Studying diving energetics of trained Steller sea lions in the open ocean
G.D. Hastie, D.A.S. Rosen, and A.W. Trites
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The costs associated with diving are a central component of a sea lion’s energy budget. Accurate estimates of diving costs are needed to assess energetic and physiological constraints on foraging behavior, including the potential effects of changes in prey distribution or density. However, information on sea lion diving physiology is limited to relatively few species of pinnipeds, and there is currently no information for Steller sea lions. Information on diving energetics of pinnipeds has traditionally been gathered using either wild or captive animals. Studies with wild animals are logistically challenging and are limited by the opportunistic nature of data collection, while studies in captivity have been constrained by the physical restrictions of the holding facility. To circumvent some of these limitations, we combined the best aspects of both techniques by conducting diving metabolism studies with trained Steller sea lions in an open ocean environment. Two captive-reared Steller sea lions were housed in a holding pen and transported by boat to a diving trial area. The animals were trained to dive to predetermined depths for controlled periods of time using an underwater light targeting system and a video system to monitor behavior. At the end of each dive the sea lions returned to a respirometry dome on the surface where oxygen consumption was measured to estimate diving metabolism. This paper describes the experimental setup used to evaluate diving metabolism, discusses the logistical challenges of the study and the advantages of using such an approach to carry out physiological experiments with sea lions, and provides preliminary data on the diving energetics of Steller sea lions.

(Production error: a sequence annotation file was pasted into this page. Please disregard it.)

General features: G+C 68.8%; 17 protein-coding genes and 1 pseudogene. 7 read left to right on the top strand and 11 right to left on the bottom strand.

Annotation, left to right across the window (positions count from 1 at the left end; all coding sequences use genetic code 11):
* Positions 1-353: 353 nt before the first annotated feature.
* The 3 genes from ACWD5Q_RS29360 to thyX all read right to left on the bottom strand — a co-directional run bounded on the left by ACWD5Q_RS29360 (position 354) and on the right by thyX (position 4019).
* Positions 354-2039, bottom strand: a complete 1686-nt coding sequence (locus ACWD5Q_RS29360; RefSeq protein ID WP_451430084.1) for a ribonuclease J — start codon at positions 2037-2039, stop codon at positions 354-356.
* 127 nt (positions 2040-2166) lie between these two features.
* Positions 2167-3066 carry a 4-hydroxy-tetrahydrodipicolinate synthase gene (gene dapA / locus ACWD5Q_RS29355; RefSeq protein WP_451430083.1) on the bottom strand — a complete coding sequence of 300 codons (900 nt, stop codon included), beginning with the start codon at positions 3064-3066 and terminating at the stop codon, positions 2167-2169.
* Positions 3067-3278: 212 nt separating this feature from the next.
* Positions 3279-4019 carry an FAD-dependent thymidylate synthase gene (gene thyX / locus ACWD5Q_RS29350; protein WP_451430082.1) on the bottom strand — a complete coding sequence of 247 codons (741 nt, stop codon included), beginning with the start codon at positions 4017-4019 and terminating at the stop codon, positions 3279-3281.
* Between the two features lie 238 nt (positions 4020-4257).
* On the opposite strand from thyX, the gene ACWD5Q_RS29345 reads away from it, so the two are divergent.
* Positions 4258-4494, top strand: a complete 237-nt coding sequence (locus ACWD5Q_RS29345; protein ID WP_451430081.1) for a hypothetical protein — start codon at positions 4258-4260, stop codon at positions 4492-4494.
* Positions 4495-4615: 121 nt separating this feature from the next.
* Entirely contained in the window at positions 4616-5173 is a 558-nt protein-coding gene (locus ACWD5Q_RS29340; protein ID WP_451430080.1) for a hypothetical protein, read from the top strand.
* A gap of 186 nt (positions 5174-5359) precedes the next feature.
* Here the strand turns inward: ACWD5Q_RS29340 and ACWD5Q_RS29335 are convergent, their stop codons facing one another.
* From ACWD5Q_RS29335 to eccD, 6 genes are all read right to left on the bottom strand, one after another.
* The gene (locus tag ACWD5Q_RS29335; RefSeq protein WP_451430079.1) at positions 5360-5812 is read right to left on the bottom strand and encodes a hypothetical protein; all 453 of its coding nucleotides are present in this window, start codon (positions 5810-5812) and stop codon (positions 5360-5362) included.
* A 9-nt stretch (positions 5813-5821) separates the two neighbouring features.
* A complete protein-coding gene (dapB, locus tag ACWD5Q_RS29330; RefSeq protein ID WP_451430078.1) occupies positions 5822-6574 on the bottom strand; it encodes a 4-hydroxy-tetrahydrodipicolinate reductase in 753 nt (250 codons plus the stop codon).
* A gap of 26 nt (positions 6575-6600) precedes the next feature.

- Item number: AK-SG-06-01n
- Year: 2006
- DOI: https://doi.org/10.4027/slw.2006.14